• Postgraduate.  Exceptional students who wish to continue their education after earning their Master’s degree can pursue studies at the postgraduate level.  Doctorate or PhD programs are offered at most of the major research universities in the Netherlands in a variety of academic disciplines.  In addition to PhD programs, the postgraduate level also encompasses a number of advanced specialty and professional programs, in fields such as Medicine, Pharmacy, Veterinary Medicine, Dentistry and the Law.
Under the new higher education system, under Dutch law, one credit represents 28 hours of work and 60 credits represents one year of full-time study. Both systems have been adopted to improve international recognition and compliance.

Despite these new changes, the binary system, which recognizes a distinction between research-oriented education and professional higher education, remains in use. These two types of degree programs differ in terms of the number of credits required to complete the program and the degree that is awarded.

Doctorate programs in the Netherlands are offered only by research universities, which are entitled to award the country's highest academic degree, which entitles a person to use the title of “Doctor” or “Dr.” The process by which a doctorate degree is obtained is referred to as "promotion."  The doctorate is primarily a research degree, for which a dissertation based on original research must be written and publicly defended. This research is typically conducted while working at a university as a promovendus (research assistant).

Why Study Abroad in the Netherlands

Studying abroad in the Netherlands not only exposes students to a fresh academic environment, it allows them to learn the culture and traditions of this proud country while meeting like-minded people from around the world.  Students will also have plenty of outstanding opportunities to visit some of the nation’s most interesting sites and attractions; places which include, but are certainly not limited to, the following:

Royal Palace, Amsterdam

The Royal Palace on the Dam, formerly the town hall, is located in the very heart of Amsterdam, the nation’s capital and largest city, and today serves as the Queen's residence when she is in the city. Construction of the Royal Palace began on January 20, 1648, when the first of 13,659 piles was sunk for the new town hall. Its architect was Jacob van Campen, whose inspiration was the architecture of Ancient Rome. The exterior of the Royal Palace is strictly classical and the interior is magnificently furnished. The apartments are decorated with a wealth of reliefs, ornamentation and marble sculpture by the Flemish sculptors Artus Quellinus and Rombout Verhulst, and with friezes and ceiling-paintings by Ferdinand Bol and Govert Flinck, both pupils of Amsterdam’s favorite son, Rembrandt.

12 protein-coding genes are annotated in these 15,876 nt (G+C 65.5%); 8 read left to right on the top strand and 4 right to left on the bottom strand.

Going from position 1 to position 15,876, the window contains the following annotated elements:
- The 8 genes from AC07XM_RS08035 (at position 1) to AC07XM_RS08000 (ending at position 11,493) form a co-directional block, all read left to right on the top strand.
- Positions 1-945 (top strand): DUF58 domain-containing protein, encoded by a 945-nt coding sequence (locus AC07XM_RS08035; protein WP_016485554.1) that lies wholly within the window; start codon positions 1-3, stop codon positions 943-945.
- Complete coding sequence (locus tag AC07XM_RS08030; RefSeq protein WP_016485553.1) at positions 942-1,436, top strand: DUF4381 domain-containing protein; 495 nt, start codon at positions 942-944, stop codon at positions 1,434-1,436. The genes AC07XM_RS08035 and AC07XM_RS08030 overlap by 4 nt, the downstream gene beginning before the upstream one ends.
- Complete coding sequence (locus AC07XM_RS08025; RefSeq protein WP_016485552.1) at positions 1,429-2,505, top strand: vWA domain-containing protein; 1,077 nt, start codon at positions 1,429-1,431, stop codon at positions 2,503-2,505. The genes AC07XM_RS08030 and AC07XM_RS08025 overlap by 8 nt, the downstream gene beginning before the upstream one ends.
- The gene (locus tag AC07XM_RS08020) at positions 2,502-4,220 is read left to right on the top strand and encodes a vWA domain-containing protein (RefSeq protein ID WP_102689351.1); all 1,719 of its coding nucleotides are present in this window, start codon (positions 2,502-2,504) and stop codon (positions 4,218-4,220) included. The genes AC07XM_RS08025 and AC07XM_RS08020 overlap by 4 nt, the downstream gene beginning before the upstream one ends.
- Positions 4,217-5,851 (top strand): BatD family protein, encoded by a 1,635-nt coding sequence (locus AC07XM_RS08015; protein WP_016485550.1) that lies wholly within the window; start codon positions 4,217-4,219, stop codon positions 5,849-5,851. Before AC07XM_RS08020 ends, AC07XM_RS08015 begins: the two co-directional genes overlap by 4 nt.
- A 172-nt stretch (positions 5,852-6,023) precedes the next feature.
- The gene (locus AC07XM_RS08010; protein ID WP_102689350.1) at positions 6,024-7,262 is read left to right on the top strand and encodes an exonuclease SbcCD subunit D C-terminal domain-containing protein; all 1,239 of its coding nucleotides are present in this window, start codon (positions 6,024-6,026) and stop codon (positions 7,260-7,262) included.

Boymans-van Beuningen Museum, Rotterdam

Situated roughly 1km (.75 mile) south of the Central Station in the city of Rotterdam, a building erected in 1935 now houses the world- famous Boymans-van Beuningen Museum, with a magnificent collection of pictures, drawing, sculpture, prints and decorative art (including Persian, Spanish, Italian and Dutch majolica, porcelain, glass, silver, pewter, lace and furniture).  One of the great museums of the Netherlands, its collection—originally assembled by F. J. O. Boijmans (d. 1847) and since then much enlarged—is displayed in light modern rooms.  The painters of the 14th through 16th centuries are particularly well represented here, with works by Hubert and Jan van Eyck, Geertgen tot St Jans, the Master of Aix, the Master of the Virgo inter Virgines, and Hieronymus Bosch, just to name a few.  

Cathedral of St Martin, Utrecht

In the center of the city of Utrecht lies the Domplein, otherwise known as the Cathedral Square.  It is here that you will find the magnificent Cathedral of St Martin, one of the most magnificent churches in the Netherlands.  Begun in 1254 on the site of an earlier Romanesque church (12th C.) and completed in 1517, the Cathedral now consists only of the choir (completed in 1317), the transepts (1455-79) and two chapels in the outer south aisle, the nave having been destroyed in a thunderstorm in 1674. The ruins were cleared away only in 1826, when the Domplein was laid out on the site. The church was last restored between 1981 and 1988.  Tours are available daily.